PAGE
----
Severe acute respiratory coronavirus 2 (SARS-CoV-2) is a newly identified virus that has resulted in over 2.5 million deaths globally and over 116 million cases globally in March, 2021. Small-molecule inhibitors that reverse disease severity have proven difficult to discover. One of the key approaches that has been widely applied in an effort to speed up the translation of drugs is drug repurposing. A few drugs have shown in vitro activity against Ebola viruses and demonstrated activity against SARS-CoV-2 in vivo. Most notably, the RNA polymerase targeting remdesivir demonstrated activity in vitro and efficacy in the early stage of the disease in humans. Testing other small-molecule drugs that are active against Ebola viruses (EBOVs) would appear a reasonable strategy to evaluate their potential for SARS-CoV-2. We have previously repurposed pyronaridine, tilorone, and quinacrine (from malaria, influenza, and antiprotozoal uses, respectively) as inhibitors of Ebola and Marburg viruses in vitro in HeLa cells and mouse-adapted EBOV in mice in vivo. We have now tested these three drugs in various cell lines (VeroE6, Vero76, Caco-2, Calu-3, A549-ACE2, HUH-7, and monocytes) infected with SARS-CoV-2 as well as other viruses (including MHV and HCoV 229E). The compilation of these results indicated considerable variability in antiviral activity observed across cell lines. We found that tilorone and pyronaridine inhibited the virus replication in A549-ACE2 cells with IC50 values of 180 nM and IC50 198 nM, respectively. We used microscale thermophoresis to test the binding of these molecules to the spike protein, and tilorone and pyronaridine bind to the spike receptor binding domain protein with K d values of 339 and 647 nM, respectively. Human Cmax for pyronaridine and quinacrine is greater than the IC50 observed in A549-ACE2 cells. We also provide novel insights into the mechanism of these compounds which is likely lysosomotropic.

7.
Science ; 371(6531): 823-829, 2021 02 19.
Article in English | MEDLINE | ID: covidwho-1048643

ABSTRACT

The recurrent zoonotic spillover of coronaviruses (CoVs) into the human population underscores the need for broadly active countermeasures. We employed a directed evolution approach to engineer three severe acute respiratory syndrome coronavirus 2 (SARS-CoV-2) antibodies for enhanced neutralization breadth and potency. One of the affinity-matured variants, ADG-2, displays strong binding activity to a large panel of sarbecovirus receptor binding domains and neutralizes representative epidemic sarbecoviruses with high potency. Structural and biochemical studies demonstrate that ADG-2 employs a distinct angle of approach to recognize a highly conserved epitope that overlaps the receptor binding site. In immunocompetent mouse models of SARS and COVID-19, prophylactic administration of ADG-2 provided complete protection against respiratory burden, viral replication in the lungs, and lung pathology. Altogether, ADG-2 represents a promising broad-spectrum therapeutic candidate against clade 1 sarbecoviruses.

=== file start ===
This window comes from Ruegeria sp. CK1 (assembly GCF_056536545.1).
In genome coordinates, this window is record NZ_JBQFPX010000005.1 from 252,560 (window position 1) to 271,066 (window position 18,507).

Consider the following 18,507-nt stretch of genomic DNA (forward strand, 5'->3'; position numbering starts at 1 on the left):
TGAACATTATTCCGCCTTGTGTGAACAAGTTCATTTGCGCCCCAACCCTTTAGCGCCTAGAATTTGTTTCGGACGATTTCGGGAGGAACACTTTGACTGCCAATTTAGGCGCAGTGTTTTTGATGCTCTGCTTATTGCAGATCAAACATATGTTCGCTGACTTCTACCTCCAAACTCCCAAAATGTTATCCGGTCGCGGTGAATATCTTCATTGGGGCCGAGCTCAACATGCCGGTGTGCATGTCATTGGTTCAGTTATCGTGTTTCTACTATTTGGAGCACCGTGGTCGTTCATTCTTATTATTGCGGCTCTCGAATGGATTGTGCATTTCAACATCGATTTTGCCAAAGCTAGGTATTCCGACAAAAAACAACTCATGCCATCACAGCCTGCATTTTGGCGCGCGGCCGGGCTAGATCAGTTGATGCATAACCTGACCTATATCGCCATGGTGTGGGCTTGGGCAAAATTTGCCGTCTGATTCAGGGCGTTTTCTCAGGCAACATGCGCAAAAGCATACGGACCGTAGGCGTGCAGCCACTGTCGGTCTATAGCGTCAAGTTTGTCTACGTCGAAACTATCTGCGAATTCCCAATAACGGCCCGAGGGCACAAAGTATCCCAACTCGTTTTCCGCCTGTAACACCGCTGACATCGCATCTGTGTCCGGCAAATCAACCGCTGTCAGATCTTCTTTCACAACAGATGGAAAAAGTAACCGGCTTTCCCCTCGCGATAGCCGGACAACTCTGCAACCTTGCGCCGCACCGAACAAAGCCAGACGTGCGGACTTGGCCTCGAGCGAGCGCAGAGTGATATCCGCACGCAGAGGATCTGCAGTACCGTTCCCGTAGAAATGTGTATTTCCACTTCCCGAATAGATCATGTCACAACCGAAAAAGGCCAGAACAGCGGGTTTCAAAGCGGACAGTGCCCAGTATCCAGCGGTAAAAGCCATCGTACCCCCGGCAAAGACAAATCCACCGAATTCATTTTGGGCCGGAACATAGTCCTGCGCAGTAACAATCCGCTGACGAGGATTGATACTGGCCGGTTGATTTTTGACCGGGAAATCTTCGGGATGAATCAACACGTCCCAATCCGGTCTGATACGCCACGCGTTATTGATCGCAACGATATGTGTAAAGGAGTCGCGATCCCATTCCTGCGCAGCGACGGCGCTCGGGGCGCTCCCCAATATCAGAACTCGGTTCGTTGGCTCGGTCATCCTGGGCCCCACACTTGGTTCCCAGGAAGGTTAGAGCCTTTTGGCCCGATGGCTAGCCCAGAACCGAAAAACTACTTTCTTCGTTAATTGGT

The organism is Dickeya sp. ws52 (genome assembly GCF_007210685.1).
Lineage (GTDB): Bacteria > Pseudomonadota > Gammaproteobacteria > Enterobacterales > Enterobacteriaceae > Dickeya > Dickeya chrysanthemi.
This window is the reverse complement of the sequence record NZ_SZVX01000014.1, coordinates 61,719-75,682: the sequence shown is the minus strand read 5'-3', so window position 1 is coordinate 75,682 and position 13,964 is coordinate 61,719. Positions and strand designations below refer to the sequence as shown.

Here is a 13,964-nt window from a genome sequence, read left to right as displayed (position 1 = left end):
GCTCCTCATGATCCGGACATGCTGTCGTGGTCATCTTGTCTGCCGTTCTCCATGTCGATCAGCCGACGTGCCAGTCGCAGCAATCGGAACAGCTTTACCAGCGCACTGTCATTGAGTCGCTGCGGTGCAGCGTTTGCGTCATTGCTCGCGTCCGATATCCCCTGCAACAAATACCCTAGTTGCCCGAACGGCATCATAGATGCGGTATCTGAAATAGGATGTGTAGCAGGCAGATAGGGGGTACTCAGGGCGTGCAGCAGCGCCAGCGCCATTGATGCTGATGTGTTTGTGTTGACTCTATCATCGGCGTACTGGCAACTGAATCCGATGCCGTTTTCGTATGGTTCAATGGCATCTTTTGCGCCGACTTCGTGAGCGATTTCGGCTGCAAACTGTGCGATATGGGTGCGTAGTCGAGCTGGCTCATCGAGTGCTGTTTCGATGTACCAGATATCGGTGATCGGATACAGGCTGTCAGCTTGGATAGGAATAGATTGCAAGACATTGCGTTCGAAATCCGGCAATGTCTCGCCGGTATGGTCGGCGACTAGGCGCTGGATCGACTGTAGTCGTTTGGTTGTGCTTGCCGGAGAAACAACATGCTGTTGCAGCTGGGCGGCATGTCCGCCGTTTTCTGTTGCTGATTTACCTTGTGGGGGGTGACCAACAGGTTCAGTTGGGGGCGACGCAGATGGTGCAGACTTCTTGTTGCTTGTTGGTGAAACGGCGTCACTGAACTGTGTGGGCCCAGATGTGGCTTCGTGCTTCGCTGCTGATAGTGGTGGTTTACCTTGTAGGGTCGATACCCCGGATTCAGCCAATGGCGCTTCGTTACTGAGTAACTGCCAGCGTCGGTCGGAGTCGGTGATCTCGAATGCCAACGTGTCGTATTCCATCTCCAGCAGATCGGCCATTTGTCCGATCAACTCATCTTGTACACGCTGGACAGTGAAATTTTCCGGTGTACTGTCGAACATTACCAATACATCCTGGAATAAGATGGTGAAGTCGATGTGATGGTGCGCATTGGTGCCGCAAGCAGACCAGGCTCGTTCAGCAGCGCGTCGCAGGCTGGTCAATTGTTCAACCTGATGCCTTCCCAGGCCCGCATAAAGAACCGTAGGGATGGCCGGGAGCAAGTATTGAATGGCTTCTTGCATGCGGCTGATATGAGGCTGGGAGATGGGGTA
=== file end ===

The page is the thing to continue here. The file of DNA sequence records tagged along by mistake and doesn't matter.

Subject(s)
Antibodies, Monoclonal/immunology , Antibodies, Viral/immunology , Betacoronavirus/immunology , Broadly Neutralizing Antibodies/immunology , SARS-CoV-2/immunology , Spike Glycoprotein, Coronavirus/immunology , Angiotensin-Converting Enzyme 2/metabolism , Animals , Antibodies, Monoclonal/genetics , Antibodies, Monoclonal/metabolism , Antibodies, Viral/genetics , Antibodies, Viral/metabolism , Antibody Affinity , Binding Sites , Binding Sites, Antibody , Broadly Neutralizing Antibodies/genetics , Broadly Neutralizing Antibodies/metabolism , COVID-19/prevention & control , COVID-19/therapy , Cell Surface Display Techniques , Directed Molecular Evolution , Epitopes/immunology , Humans , Immunization, Passive , Immunoglobulin Fc Fragments/immunology , Mice, Inbred BALB C , Protein Domains , Protein Engineering , Receptors, Coronavirus/metabolism , SARS Virus/immunology , Severe Acute Respiratory Syndrome/immunology , Severe Acute Respiratory Syndrome/prevention & control , Severe Acute Respiratory Syndrome/therapy , Spike Glycoprotein, Coronavirus/metabolism
8.
Science ; 370(6523): 1464-1468, 2020 12 18.
Article in English | MEDLINE | ID: covidwho-922513

ABSTRACT